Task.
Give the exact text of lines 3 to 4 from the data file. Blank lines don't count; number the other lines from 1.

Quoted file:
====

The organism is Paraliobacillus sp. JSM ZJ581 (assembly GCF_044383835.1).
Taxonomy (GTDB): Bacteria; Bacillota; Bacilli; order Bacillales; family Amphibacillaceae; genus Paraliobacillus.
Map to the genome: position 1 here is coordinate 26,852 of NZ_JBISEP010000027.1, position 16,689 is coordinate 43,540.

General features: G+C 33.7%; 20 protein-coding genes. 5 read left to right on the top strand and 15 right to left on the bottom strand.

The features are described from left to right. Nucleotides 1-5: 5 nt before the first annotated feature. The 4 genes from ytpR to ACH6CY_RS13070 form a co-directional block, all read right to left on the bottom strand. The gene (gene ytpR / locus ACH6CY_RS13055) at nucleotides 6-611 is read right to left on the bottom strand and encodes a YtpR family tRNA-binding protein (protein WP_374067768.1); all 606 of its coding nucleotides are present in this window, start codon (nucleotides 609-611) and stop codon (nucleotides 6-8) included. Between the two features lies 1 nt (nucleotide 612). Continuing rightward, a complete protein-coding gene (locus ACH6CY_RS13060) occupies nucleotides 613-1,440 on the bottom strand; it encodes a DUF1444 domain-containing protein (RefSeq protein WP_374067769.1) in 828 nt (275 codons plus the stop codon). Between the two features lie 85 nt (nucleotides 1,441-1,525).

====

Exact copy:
Map to the genome: position 1 here is coordinate 26,852 of NZ_JBISEP010000027.1, position 16,689 is coordinate 43,540.

General features: G+C 33.7%; 20 protein-coding genes. 5 read left to right on the top strand and 15 right to left on the bottom strand.